It was my professors who said I had to add that other stuff.

        There’s no way a precise code could be used, anyway.

        I am starting to wonder to what Mrs. Sasajima thinks. Japan expects your doctor to your employer whether you’re fat. I am taking this to mean Ishida would either have to tell her or lie.


      4. I honestly don’t know why you’re fixating on this, but given it’s not important for story purposes, I do not intend to touch the subject.

        Not to mention part-time employees tend to skate under the radar for a lot of things.

        FYI, if you’re going to leave comments on a post, it’s polite to have them refer to the post itself. Going off on a completely unrelated tangent is annoying.


  5. Heh. Sounds like this Hiroto would love a Gundam game as made by Kayaba Akihiko. Leave out the death game aspects, and the level of detail Aincrad got being applied to GBN would be right up Hiroto’s alley.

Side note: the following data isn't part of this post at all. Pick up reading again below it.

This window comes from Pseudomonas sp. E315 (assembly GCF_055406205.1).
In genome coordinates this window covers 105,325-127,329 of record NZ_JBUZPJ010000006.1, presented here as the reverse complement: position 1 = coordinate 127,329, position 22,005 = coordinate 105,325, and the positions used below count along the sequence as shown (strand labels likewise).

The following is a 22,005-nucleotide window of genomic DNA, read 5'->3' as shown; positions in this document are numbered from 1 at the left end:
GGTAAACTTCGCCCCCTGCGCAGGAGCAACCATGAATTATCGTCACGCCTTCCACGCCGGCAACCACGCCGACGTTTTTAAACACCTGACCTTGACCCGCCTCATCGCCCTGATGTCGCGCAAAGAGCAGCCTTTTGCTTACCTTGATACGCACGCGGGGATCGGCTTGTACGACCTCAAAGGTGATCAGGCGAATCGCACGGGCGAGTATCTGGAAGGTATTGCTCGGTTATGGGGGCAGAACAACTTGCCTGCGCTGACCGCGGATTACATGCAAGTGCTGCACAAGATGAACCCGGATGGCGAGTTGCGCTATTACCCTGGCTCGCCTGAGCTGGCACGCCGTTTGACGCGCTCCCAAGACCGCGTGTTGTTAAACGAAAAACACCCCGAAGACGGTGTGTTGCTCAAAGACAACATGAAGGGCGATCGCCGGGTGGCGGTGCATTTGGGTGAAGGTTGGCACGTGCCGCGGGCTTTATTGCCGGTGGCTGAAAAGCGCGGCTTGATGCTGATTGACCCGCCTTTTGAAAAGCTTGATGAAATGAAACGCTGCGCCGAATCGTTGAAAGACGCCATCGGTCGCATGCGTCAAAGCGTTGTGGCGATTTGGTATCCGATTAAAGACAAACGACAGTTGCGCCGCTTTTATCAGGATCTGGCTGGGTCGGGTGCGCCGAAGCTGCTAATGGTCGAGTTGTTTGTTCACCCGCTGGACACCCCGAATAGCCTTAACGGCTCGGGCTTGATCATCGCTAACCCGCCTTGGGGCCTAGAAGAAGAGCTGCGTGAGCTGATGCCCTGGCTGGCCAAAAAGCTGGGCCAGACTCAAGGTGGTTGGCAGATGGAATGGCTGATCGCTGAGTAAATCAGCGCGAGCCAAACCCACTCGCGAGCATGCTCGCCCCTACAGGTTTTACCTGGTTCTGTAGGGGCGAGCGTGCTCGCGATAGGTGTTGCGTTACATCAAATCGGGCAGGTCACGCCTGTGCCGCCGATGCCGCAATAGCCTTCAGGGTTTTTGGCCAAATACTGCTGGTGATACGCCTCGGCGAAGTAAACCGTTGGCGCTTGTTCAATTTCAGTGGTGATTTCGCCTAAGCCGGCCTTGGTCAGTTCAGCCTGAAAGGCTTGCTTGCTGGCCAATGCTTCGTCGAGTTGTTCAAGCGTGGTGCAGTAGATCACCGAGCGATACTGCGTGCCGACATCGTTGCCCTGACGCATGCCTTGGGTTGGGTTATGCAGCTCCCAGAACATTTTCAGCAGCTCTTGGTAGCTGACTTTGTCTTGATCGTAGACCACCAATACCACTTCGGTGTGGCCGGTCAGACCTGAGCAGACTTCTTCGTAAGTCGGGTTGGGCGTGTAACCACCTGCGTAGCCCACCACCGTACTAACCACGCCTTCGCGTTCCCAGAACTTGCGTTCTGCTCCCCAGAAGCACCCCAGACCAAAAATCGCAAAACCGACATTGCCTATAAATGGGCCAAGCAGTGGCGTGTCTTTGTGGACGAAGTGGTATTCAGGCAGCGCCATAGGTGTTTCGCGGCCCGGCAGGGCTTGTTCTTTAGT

‘Course, that’s kinda what he got, in a way. Including, possibly, the “death” part. Though I notice the series never did really answer the question of what would happen if they were shot down while in Eldora. Shido Masaki’s situation wasn’t quite the same thing (what with his real body flatlining while his avatar wasn’t quite in lethal danger).

    Liked by 3 people

    1. The series didn’t answer it directly, no, but given ep 9 and 10 serious injury does translate over, and that implies the possibility of a bad enough hit being fatal.

      Shido… my headcanon? Everyone who visits Eldora is running one mind in two bodies. It’s likely that every one of the DiVERs is effectively in a coma as long as they’re “on the mission” – there’s “no one home” in their original bodies. Hiroto and the others can just transfer back and “wake up”, and no one notices.